Bad request: Local clock incorrect?
Why do I see messages like this:
"Bad Request: Your browser sent a request that this server could not understand. Authentication error, status = 600, WLS response issued in the future (local clock incorrect?); issue time 20070830T070016Z
It's like this. If your server doesn't use HTTPS then Ucam-WebAuth authentication response messages can be snooped off the network and replayed by an attacker to pretend to be you. To help guard against this, the protocol applies a timeout when processing response messages. In many implementations, including mod_ucam_webauth, their default configuration makes this timeout very tight - mod_ucam_webauth expects to process them no less than zero and no more then 20 seconds after they were issued. This really only works if the Raven servers and the machine running mod_ucam_webauth are successfully using something like NTP to synchronise their clocks. The Raven servers do use NTP, so if you are seeing this message perhaps yous isn't or NTP is having trouble keeping your clock right.
Even if your web server is using NTP your clock may not always be sufficiently accurate. There can be various reasons for this, but most come down to the NTP configuration. We have observed that Macs often suffer from this problem, and suspect that the default Mac NTP configuration may be such that sub-second accuracy is not normally achieved.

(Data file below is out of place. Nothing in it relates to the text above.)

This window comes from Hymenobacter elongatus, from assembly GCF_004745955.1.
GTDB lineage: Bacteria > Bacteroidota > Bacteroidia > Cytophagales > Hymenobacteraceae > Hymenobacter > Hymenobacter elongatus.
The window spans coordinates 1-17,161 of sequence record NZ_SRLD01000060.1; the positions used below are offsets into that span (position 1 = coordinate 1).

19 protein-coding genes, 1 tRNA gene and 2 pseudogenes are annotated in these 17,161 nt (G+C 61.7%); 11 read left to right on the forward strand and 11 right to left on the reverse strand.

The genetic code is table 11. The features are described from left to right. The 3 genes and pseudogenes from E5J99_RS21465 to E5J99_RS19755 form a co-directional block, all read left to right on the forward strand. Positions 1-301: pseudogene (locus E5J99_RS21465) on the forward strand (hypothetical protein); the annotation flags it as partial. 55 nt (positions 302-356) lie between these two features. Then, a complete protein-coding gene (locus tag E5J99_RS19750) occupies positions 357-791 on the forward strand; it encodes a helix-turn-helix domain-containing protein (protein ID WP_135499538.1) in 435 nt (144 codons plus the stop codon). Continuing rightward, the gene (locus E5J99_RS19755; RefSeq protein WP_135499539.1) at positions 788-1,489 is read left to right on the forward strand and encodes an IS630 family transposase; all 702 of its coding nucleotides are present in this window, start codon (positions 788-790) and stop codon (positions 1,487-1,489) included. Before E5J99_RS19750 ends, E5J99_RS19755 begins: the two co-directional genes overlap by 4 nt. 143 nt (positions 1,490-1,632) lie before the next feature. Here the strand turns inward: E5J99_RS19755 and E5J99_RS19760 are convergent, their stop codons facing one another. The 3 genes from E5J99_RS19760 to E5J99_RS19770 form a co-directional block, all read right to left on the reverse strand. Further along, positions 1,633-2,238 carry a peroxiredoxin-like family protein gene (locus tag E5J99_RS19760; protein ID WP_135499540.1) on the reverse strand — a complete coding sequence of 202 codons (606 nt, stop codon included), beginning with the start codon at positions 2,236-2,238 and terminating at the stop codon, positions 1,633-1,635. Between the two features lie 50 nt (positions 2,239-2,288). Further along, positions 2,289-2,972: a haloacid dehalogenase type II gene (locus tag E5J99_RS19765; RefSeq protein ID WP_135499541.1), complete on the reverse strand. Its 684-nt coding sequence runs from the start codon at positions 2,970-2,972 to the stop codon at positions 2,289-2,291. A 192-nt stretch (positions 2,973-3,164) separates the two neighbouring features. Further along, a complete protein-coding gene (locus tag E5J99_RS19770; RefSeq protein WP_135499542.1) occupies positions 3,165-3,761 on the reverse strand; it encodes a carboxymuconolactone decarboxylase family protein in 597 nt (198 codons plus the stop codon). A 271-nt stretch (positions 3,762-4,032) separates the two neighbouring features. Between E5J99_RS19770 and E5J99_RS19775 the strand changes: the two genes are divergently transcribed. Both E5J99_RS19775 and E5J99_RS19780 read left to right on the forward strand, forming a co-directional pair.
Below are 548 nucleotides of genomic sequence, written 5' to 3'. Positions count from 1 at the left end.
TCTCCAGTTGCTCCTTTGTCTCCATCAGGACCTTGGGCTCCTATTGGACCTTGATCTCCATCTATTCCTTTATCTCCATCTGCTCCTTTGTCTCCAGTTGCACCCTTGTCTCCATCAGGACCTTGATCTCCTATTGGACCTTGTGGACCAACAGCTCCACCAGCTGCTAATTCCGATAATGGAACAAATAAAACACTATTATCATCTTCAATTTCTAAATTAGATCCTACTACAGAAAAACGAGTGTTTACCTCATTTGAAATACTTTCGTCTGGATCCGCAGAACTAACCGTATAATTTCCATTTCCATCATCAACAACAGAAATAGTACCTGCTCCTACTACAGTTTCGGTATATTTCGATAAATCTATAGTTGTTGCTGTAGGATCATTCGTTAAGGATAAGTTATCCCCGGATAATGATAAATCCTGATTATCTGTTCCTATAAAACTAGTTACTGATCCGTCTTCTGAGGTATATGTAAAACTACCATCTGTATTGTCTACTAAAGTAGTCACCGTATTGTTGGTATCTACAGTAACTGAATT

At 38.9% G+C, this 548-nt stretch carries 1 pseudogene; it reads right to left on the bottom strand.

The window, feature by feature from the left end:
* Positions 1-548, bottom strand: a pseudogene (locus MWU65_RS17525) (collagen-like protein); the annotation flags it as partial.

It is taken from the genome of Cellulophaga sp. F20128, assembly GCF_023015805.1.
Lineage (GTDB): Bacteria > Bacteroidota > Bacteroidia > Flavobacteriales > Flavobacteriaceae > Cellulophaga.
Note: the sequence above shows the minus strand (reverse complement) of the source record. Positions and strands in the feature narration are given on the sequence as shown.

You can compensate for this using mod_ucam_webauth's AAClockSkew and AAResponseTimeout configuration directives. The acceptance window is from -ClockSkew to ResponseTimeout+ClockSkey seconds, so you should set AAClockSkew to the maximum expected inaccuracy in your clock - in many cases one or two seconds will be sufficient.
The catch with setting ClockSkew large is that you widen the window of opportunity for replay of response messages, thus weakening the security of your server. Your call how far you take this, but clearly a few seconds is no big deal. Best advice is to ensure that your clock is kept as accurate as possible, preferably with NTP, and then to adjust ClockSkew to be slightly larger than the maximum possible error. Remember that this will rot over time if your clock drifts further.